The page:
Unity's latest engine iteration, Unity 6, places a big emphasis on enhancing support for web games. This includes features for mobile web support, WebGPU integration, and support for Instant Games on Facebook and Messenger. Of particular importance is the transition from WebGL to the next-generation WebGPU API, promising significant performance improvements and wider browser support. Unity's push towards WebGPU adoption is expected to solidify its position as the default API for web games, paving the way for web-based games to rival their native app counterparts in terms of performance and accessibility.

One of the most prominent web-based gaming platforms on the GDC show floor was Poki, a Netherlands-based company offering free online games boasting over 60 million monthly players globally. Revenue is generated through ads, with profits shared with developers. Another notable company is now.gg, boasting over 100 million registered users worldwide, which instantly delivers mobile games via web browsers, including the likes of Roblox and Sims Mobile.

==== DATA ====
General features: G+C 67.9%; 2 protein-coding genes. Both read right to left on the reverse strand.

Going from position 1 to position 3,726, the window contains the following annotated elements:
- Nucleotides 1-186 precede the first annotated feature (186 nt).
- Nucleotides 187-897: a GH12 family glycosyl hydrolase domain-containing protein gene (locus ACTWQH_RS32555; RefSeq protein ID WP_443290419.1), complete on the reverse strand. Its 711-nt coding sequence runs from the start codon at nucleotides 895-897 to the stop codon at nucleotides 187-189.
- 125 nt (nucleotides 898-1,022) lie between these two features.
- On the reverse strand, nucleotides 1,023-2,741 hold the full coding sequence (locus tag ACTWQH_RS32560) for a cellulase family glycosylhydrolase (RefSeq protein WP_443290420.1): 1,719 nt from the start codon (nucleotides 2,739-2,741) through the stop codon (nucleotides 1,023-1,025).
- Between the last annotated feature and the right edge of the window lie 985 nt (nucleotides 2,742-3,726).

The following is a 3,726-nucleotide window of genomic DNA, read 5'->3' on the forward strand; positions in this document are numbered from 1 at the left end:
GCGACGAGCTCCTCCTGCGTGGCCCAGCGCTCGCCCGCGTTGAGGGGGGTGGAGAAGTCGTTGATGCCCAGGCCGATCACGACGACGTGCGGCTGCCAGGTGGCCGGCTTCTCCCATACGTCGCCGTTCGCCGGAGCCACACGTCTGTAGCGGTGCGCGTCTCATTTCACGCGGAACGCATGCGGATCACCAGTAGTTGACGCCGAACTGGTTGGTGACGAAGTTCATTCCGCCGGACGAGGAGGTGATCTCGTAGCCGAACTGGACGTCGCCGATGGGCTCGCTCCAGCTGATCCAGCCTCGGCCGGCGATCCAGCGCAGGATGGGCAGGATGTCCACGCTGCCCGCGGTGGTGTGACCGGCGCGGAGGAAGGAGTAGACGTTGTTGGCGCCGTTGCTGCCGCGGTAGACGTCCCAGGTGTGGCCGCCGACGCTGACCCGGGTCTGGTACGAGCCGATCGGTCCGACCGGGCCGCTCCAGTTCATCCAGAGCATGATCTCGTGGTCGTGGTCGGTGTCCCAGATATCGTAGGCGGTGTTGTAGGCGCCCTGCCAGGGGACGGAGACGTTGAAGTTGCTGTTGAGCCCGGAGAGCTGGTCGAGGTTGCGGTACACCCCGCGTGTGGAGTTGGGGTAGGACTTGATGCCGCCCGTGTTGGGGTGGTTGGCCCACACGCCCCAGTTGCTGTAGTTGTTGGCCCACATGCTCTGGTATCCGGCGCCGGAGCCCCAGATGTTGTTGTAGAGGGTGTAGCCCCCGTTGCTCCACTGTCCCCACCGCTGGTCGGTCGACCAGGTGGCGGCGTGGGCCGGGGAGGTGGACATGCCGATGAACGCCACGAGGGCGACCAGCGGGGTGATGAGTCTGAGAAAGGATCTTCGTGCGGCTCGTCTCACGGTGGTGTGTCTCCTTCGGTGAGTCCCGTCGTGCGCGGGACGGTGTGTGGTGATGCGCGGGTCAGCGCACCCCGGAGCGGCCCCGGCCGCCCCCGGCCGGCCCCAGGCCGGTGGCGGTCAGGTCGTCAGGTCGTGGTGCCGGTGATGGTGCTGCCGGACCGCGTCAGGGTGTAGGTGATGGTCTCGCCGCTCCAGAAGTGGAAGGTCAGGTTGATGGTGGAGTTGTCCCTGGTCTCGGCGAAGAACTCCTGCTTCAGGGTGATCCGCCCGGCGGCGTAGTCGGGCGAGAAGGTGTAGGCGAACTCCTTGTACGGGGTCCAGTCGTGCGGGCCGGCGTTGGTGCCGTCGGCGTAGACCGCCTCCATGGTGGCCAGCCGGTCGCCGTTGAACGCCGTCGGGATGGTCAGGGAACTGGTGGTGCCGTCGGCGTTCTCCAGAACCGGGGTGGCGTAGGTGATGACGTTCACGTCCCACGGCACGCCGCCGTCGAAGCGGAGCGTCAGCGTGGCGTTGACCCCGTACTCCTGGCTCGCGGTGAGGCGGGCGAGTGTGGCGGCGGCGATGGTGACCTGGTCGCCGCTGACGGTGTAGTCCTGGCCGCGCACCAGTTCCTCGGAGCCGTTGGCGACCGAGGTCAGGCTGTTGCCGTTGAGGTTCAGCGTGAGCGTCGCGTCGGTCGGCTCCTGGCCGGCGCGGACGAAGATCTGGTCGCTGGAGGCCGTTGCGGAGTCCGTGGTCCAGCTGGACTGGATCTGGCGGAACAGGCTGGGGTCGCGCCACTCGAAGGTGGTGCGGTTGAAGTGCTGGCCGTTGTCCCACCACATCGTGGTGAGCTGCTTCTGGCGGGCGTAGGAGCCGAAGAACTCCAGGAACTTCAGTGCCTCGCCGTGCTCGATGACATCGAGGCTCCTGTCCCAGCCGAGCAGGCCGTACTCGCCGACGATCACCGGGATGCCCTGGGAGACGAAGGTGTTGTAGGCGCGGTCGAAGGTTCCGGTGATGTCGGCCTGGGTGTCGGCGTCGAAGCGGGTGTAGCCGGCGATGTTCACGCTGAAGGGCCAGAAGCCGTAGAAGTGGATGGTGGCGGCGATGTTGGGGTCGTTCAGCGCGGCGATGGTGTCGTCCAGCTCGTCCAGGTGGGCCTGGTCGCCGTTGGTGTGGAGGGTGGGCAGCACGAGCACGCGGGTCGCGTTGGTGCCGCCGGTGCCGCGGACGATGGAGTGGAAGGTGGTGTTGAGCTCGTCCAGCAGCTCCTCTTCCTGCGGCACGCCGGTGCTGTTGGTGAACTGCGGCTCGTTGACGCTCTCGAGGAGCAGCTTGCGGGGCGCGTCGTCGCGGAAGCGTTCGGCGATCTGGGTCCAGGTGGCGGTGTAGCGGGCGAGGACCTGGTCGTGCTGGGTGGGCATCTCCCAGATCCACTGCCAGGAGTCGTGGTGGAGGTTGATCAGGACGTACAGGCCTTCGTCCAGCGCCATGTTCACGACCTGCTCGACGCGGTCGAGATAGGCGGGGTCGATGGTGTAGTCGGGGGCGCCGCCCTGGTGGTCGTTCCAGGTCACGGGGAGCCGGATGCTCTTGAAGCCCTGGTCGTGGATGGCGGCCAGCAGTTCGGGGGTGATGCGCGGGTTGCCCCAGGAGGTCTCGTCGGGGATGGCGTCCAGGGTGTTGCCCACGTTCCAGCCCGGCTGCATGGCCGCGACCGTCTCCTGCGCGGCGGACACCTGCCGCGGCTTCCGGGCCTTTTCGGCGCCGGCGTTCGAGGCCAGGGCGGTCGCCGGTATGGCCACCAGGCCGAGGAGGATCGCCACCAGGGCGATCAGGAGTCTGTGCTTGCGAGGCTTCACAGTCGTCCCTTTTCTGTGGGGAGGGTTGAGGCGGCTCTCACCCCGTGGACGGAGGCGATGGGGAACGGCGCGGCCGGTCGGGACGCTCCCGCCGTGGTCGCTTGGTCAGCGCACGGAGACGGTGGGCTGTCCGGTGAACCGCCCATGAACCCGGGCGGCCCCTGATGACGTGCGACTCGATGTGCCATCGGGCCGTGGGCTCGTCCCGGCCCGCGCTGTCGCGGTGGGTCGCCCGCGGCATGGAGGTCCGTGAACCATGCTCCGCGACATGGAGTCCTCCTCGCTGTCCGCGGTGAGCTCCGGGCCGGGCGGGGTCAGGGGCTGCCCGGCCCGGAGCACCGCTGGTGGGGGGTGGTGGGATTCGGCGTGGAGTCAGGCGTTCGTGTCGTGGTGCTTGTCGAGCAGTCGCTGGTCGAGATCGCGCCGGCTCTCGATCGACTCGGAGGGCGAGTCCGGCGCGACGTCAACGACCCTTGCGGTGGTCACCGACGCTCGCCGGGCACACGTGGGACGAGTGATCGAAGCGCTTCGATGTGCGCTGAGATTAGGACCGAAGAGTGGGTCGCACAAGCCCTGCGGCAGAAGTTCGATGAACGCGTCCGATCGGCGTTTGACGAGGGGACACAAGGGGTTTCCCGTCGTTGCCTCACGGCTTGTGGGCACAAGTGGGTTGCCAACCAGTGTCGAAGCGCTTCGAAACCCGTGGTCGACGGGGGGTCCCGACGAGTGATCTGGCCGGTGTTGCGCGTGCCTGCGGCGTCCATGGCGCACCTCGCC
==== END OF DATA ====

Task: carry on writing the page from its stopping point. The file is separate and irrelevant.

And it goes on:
Industry players are drawing inspiration from the success of WeChat's mini-games in China (with over 400 million monthly users), aiming to replicate similar achievements on a global scale. Despite the existing technologies enabling seamless game delivery via web browsers and messaging apps, challenges remain. These include achieving widespread adoption, maintaining long-term player engagement, and effectively monetizing players. Furthermore, the dominance of Google Play Store and Apple App Store in the mobile games space poses a significant hurdle to the growth of web-based gaming platforms.